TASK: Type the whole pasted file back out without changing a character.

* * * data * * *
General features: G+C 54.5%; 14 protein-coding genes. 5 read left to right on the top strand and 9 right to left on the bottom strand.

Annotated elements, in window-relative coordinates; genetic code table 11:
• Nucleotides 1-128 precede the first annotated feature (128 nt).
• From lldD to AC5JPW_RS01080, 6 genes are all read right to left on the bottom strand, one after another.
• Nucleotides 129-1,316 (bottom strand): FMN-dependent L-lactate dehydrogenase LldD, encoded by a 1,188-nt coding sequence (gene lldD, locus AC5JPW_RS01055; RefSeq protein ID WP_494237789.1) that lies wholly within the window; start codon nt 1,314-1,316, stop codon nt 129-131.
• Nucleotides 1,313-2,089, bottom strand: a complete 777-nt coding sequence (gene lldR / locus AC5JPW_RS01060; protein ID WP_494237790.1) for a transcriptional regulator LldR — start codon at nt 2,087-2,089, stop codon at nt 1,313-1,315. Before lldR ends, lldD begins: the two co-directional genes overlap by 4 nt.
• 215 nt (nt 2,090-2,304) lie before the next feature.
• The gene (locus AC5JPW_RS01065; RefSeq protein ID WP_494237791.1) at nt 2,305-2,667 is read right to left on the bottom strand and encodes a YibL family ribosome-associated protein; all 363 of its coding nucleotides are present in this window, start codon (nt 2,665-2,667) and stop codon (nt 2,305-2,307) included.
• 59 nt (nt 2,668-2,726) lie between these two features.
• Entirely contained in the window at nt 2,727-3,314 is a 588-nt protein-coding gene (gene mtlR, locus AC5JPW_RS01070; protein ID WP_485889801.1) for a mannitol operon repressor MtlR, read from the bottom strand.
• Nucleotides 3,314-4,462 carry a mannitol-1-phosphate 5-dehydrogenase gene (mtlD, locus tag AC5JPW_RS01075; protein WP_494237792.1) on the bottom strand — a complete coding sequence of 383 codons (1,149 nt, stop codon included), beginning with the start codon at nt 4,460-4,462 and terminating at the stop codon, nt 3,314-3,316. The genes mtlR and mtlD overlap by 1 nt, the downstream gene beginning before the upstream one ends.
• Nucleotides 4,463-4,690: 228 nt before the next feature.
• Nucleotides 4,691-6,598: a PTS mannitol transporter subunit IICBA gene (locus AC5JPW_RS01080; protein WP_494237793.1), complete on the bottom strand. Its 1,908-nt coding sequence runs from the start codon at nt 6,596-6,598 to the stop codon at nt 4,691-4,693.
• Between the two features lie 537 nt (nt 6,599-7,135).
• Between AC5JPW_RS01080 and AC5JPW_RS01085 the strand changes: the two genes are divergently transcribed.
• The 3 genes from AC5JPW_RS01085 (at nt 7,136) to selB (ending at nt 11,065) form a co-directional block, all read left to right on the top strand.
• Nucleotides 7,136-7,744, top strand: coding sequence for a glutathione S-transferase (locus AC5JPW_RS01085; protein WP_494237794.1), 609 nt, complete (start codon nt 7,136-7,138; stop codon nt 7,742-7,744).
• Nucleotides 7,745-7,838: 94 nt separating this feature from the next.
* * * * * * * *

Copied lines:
General features: G+C 54.5%; 14 protein-coding genes. 5 read left to right on the top strand and 9 right to left on the bottom strand.

Annotated elements, in window-relative coordinates; genetic code table 11:
• Nucleotides 1-128 precede the first annotated feature (128 nt).
• From lldD to AC5JPW_RS01080, 6 genes are all read right to left on the bottom strand, one after another.
• Nucleotides 129-1,316 (bottom strand): FMN-dependent L-lactate dehydrogenase LldD, encoded by a 1,188-nt coding sequence (gene lldD, locus AC5JPW_RS01055; RefSeq protein ID WP_494237789.1) that lies wholly within the window; start codon nt 1,314-1,316, stop codon nt 129-131.
• Nucleotides 1,313-2,089, bottom strand: a complete 777-nt coding sequence (gene lldR / locus AC5JPW_RS01060; protein ID WP_494237790.1) for a transcriptional regulator LldR — start codon at nt 2,087-2,089, stop codon at nt 1,313-1,315. Before lldR ends, lldD begins: the two co-directional genes overlap by 4 nt.
• 215 nt (nt 2,090-2,304) lie before the next feature.
• The gene (locus AC5JPW_RS01065; RefSeq protein ID WP_494237791.1) at nt 2,305-2,667 is read right to left on the bottom strand and encodes a YibL family ribosome-associated protein; all 363 of its coding nucleotides are present in this window, start codon (nt 2,665-2,667) and stop codon (nt 2,305-2,307) included.
• 59 nt (nt 2,668-2,726) lie between these two features.
• Entirely contained in the window at nt 2,727-3,314 is a 588-nt protein-coding gene (gene mtlR, locus AC5JPW_RS01070; protein ID WP_485889801.1) for a mannitol operon repressor MtlR, read from the bottom strand.
• Nucleotides 3,314-4,462 carry a mannitol-1-phosphate 5-dehydrogenase gene (mtlD, locus tag AC5JPW_RS01075; protein WP_494237792.1) on the bottom strand — a complete coding sequence of 383 codons (1,149 nt, stop codon included), beginning with the start codon at nt 4,460-4,462 and terminating at the stop codon, nt 3,314-3,316. The genes mtlR and mtlD overlap by 1 nt, the downstream gene beginning before the upstream one ends.
• Nucleotides 4,463-4,690: 228 nt before the next feature.
• Nucleotides 4,691-6,598: a PTS mannitol transporter subunit IICBA gene (locus AC5JPW_RS01080; protein WP_494237793.1), complete on the bottom strand. Its 1,908-nt coding sequence runs from the start codon at nt 6,596-6,598 to the stop codon at nt 4,691-4,693.
• Between the two features lie 537 nt (nt 6,599-7,135).
• Between AC5JPW_RS01080 and AC5JPW_RS01085 the strand changes: the two genes are divergently transcribed.
• The 3 genes from AC5JPW_RS01085 (at nt 7,136) to selB (ending at nt 11,065) form a co-directional block, all read left to right on the top strand.
• Nucleotides 7,136-7,744, top strand: coding sequence for a glutathione S-transferase (locus AC5JPW_RS01085; protein WP_494237794.1), 609 nt, complete (start codon nt 7,136-7,138; stop codon nt 7,742-7,744).
• Nucleotides 7,745-7,838: 94 nt separating this feature from the next.